ESCRS - Early Intervention Improves Outcomes in Fungal Keratitis
ESCRS - Early Intervention Improves Outcomes in Fungal Keratitis

Early Intervention Improves Outcomes in Fungal Keratitis

Difficult access to natamycin continues to hinder treatment. Dermot McGrath reports.

Early Intervention Improves Outcomes in Fungal Keratitis
Dermot McGrath
Dermot McGrath
Published: Tuesday, May 31, 2022

Difficult access to natamycin continues to hinder treatment. Dermot McGrath reports.

Eyes with yeast fungal keratitis were shown to have better clinical outcomes than eyes with filamentous keratitis in a large-scale retrospective study carried out over 15 years at a Portuguese centre.

“Our study also showed commencement of antifungal therapy within 72 hours of clinical onset was associated with greater visual acuity improvement,” said Rosa Pinheiro MD.

Fungal keratitis is considered one of the major causes of ocular morbidity, particularly in developing countries, she explained.

“Recent reports in the scientific literature indicate the incidence is increasing in temperate regions such as Portugal. While the risk factors are well known, there are fewer largescale studies of fungal keratitis compared to bacterial keratitis.”

Although the recent Mycotic Ulcer Treatment Trial (MUTT) did study the outcomes of various treatment regimens for filamentous mycotic keratitis, the topical natamycin used in that study is not readily available in Portugal.

Dr Pinheiro’s retrospective study compared risk factors, clinical features, and management outcomes of culture-proven filamentous and yeast fungal keratitis. The team identified all cases of fungal keratitis from the microbiologic records between 2005 and 2020 at Coimbra University Hospital in Portugal. They noted demographic data, risk factors, logMAR visual acuity (VA), therapeutic management, and functional outcomes.

Of the 49 eyes of 49 patients identified with fungal keratitis, 33 had filamentous fungus (group 1), and 16 had yeast fungus (group 2). The most prevalent fungi were fusarium and aspergillus (group 1), while candida was the most prevalent for those with yeast fungus (group 2). Patients with filamentous fungi had significantly better visual acuity at presentation and a greater visual acuity improvement following treatment.

The most prevalent risk factors overall were systemic diseases (62%), previous ocular surgery (41%), and penetrating keratoplasty (34%).

“These are all well-known predisposing factors to fungal keratitis. Penetrating keratoplasty was performed in 43% of our patients and is considered an effective treatment for fungal keratitis that does not respond to antifungal medication,” Dr Pinheiro said. The overall enucleation rate of 16% compared favourably to a previous Portuguese study that reported a rate of 28%.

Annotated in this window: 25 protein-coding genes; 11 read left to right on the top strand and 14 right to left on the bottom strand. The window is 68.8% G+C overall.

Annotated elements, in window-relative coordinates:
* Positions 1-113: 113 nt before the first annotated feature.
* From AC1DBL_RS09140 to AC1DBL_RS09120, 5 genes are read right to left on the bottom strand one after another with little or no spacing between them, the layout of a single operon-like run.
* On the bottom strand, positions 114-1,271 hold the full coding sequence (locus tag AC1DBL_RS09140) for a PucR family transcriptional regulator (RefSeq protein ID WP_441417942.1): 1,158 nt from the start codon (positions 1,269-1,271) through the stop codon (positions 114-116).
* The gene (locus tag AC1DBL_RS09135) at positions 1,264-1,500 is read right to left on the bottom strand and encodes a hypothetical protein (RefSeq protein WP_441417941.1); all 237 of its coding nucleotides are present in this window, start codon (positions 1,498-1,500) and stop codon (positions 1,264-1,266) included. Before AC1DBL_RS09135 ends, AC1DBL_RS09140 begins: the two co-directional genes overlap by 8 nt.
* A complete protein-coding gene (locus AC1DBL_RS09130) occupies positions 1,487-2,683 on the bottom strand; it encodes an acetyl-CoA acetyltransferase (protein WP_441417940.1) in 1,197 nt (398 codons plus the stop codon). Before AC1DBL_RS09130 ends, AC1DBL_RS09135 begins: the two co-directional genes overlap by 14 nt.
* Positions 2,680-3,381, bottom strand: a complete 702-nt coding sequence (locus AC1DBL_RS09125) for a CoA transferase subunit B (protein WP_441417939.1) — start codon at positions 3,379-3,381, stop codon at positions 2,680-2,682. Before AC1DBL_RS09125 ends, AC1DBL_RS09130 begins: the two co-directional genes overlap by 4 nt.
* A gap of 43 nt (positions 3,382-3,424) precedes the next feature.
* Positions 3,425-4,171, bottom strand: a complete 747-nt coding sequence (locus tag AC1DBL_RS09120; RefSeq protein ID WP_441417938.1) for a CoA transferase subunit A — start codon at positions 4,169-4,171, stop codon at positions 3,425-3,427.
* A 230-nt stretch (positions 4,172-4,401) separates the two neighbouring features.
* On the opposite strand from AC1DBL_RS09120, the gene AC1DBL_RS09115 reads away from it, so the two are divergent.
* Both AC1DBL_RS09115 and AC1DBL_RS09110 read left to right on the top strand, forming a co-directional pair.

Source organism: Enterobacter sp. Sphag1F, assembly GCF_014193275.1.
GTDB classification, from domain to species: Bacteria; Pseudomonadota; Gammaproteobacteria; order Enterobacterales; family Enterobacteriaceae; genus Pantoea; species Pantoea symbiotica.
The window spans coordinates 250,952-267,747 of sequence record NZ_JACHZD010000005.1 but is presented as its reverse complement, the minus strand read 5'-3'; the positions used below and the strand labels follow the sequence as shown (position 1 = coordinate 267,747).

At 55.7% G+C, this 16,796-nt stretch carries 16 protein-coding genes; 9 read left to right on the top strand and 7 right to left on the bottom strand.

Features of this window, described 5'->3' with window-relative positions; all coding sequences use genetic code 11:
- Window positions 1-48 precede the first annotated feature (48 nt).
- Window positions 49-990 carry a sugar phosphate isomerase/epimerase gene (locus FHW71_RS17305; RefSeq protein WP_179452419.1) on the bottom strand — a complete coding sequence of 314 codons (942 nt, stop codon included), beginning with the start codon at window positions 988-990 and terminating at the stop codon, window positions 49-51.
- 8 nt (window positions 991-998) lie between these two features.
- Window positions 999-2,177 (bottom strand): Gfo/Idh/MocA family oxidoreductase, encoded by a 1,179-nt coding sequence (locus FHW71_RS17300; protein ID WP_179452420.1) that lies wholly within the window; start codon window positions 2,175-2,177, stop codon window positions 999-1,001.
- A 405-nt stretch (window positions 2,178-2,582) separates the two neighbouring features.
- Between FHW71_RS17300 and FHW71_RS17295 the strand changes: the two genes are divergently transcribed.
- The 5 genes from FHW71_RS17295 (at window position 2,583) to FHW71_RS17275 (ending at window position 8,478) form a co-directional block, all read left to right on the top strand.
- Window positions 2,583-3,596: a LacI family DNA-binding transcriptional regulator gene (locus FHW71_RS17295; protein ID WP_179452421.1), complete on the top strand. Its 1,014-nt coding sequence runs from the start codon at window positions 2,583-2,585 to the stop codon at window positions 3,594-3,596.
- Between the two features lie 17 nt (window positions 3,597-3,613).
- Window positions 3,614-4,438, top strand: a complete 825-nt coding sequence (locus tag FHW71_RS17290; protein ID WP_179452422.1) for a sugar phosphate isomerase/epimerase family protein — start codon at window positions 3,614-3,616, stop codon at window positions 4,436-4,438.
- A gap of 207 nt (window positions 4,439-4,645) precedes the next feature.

No correlations were found between filamentous and yeast fungi and contact lens use, history of trauma or surgery, corneal perforation, and previous penetrating keratoplasty. Interestingly, initiation of antifungal therapy within 72 hours of clinical onset was associated with a greater visual acuity improvement, Dr Pinheiro said.

“Antifungal therapy took an average of eight days to prescribe, but in 31% of patients, it was administered empirically within the first 72 hours of onset. This turned out to be the only predictive factor of greater visual acuity improvement.”

Sorcha Ní Dhubhghaill MD, PhD underscored the problem many treating physicians in European countries had in sourcing topical natamycin at an economically viable price. “It is produced in such small quantities that the manufacturers charge something in the range of 400 to 500 euros per 15 mL bottle, yet it is so cheap and readily available in other countries,” she said.

Bruce Allan MD confirmed there were no problems of availability in the United Kingdom and said his hospital uses natamycin as a first-line treatment for fungal infections.

Dr Pinheiro presented at the ESCRS Virtual Winter Meeting 2022.

Rosa Pinheiro MD is on the faculty of the University of Coimbra, Portugal.

info@uoc.pt

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